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NOAA Fisheries Posts Statistical Report Card for U.S. Fisheries in 2011

Dutch Harbor, the top port with the highest volume of catch this year.

What’s behind some of the increases in landings?

Alaskan Pollock.

The Alaska pollock fishery is one the largest, most valuable fisheries in the world and widely considered to be among the best managed. Every year, managers adjust the amount fishermen can catch according to pollock population levels and other factors, such as the overall limit on groundfish catch for the eastern Bering Sea and Aleutian Islands regions. Scientists found the population had grown above target levels, allowing managers to raise the amount of pollock fishermen could catch in 2011. As a result, the commercial catch increased by 864 million pounds this past year.


Gulf of Mexico Menhaden.

Also in 2010, fishing throughout the Gulf of Mexico was curtailed due to the devastating Deepwater Horizon oil spill. The report indicates both recreational and commercial catches rebounded in 2011. With the benefit of a full fishing season, commercial landings for Gulf menhaden were up 350 million pounds this past year.


  

 

Sept 19, 2012

Each year NOAA Fisheries compiles key fisheries statistics from the previous year into an annual snapshot documenting fishing’s importance to the nation. The 2011 report provides landings totals for both domestic recreational and commercial fisheries by species and allows us to track important indicators such as annual seafood consumption and the productivity of top fishing ports.

 

Report Highlights

  • U.S. commercial fishermen landed over 10 billion pounds of seafood valued at more than $5 billion.

  • The 2011 totals represent the highest overall commercial landings totals since 1994.

  • Dutch Harbor-Unalaska, Alaska and New Bedford, Massachusetts remain the top commercial fishing ports.

  • Approximately 10 million saltwater recreational anglers took 69 million trips and caught 345 million fish, nearly 60 percent of which were released.


Sustainable Seafood

Americans consumed 4.7 billion pounds of seafood in 2011. The U.S. has surpassed Japan and is now second only to China in seafood consumption. In 2011, about 91 percent of seafood consumed in the U.S. was imported, up 5 percent from 2010. However, a portion of this imported seafood is caught by American fishermen, exported overseas for processing and then re-imported to the U.S. The top three imports are shrimp, canned tuna, and tilapia fillets.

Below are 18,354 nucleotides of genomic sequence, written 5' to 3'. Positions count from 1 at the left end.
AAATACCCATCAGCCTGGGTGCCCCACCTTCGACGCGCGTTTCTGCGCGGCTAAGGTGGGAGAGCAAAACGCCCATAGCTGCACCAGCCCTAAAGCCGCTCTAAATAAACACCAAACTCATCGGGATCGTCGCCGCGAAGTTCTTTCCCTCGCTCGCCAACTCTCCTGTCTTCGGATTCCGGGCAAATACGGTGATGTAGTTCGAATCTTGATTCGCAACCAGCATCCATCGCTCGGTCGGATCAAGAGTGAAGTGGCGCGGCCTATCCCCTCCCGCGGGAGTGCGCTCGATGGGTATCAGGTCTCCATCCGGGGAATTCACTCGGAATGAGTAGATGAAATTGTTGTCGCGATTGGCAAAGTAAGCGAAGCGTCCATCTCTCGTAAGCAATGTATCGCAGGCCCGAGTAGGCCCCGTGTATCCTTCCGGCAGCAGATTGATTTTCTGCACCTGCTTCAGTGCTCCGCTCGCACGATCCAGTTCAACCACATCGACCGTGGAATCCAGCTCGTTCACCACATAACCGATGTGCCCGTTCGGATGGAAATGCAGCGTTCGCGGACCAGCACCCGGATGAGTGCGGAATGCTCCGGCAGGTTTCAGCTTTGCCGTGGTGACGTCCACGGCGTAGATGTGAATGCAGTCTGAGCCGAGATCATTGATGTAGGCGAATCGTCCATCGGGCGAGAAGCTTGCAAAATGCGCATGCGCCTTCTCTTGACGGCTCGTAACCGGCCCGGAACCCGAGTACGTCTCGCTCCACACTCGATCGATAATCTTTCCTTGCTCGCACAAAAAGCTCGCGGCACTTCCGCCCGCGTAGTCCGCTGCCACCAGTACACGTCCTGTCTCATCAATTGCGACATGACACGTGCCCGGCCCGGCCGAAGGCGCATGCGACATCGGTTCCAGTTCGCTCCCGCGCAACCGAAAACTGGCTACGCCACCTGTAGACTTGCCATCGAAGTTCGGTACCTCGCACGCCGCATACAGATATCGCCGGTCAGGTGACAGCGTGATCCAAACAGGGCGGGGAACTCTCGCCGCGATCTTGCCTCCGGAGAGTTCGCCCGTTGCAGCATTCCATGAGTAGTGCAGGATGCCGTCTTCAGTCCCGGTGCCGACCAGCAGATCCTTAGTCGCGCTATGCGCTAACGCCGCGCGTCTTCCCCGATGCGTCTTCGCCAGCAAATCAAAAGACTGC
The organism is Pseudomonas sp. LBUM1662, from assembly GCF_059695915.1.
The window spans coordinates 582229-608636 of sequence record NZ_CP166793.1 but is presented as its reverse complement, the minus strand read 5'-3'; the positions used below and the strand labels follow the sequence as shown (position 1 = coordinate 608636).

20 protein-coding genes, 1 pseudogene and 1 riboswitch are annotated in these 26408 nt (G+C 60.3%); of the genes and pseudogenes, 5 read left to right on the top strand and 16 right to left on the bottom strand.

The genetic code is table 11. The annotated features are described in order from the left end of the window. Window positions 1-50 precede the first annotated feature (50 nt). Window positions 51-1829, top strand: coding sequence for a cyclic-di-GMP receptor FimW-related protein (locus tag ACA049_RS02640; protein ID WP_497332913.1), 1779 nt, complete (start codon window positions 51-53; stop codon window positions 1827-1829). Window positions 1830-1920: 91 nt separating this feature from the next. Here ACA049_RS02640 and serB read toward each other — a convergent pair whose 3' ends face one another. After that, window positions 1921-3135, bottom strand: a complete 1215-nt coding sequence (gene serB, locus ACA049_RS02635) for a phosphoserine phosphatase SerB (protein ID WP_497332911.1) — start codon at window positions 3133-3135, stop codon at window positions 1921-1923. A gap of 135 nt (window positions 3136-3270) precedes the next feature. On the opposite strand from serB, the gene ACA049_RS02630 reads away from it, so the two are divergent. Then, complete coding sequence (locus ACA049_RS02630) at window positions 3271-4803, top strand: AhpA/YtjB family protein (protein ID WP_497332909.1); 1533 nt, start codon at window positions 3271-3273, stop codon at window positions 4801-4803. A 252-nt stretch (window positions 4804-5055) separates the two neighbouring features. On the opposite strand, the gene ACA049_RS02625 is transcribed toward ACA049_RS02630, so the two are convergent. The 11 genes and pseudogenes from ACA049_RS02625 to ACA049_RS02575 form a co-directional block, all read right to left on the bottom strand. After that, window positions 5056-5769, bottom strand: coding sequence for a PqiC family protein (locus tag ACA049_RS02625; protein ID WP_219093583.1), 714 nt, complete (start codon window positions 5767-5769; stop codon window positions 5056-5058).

Well-Managed U.S. Fisheries

U.S. fisheries are among the most responsibly managed fisheries in the world. The United States’ implementation of annual catch limits in all its fisheries locks into place a robust, science-based management process that prevents, monitors, and responds to overfishing. U.S. fishermen and businesses have played a critical role in this monumental achievement and the stewardship practices that have come to define U.S. fisheries.

Top U.S. Commercial Fishing Ports

For the 15th consecutive year, Dutch Harbor-Unalaska, Alaska, led the nation as the port with the highest volume of seafood landed. For the 12th year in a row, New Bedford, Massachusetts, had the highest-valued catch, due in large part to the sea scallop fishery. New Bedford fishermen saw a 24 percent increase in ex-vessel price for scallops.

Visit FishWatch.gov for Fresh Facts about Smart Seafood

When consumers go to the market for seafood, they can be assured that if the species is harvested in the United States, it has been harvested responsibly. NOAA Fisheries' FishWatch.gov provides the public with easy-to-understand, science-based facts to help them make smart sustainable seafood choices. 

FishWatch is not a buyer’s guide designed to discriminate against one fishery or advocate for another, nor is it an ecolabel or certification. Rather, FishWatch delivers regularly updated information on how U.S. seafood is harvested under regulations that keep the environment healthy, fish populations thriving, and our seafood industry on the job.

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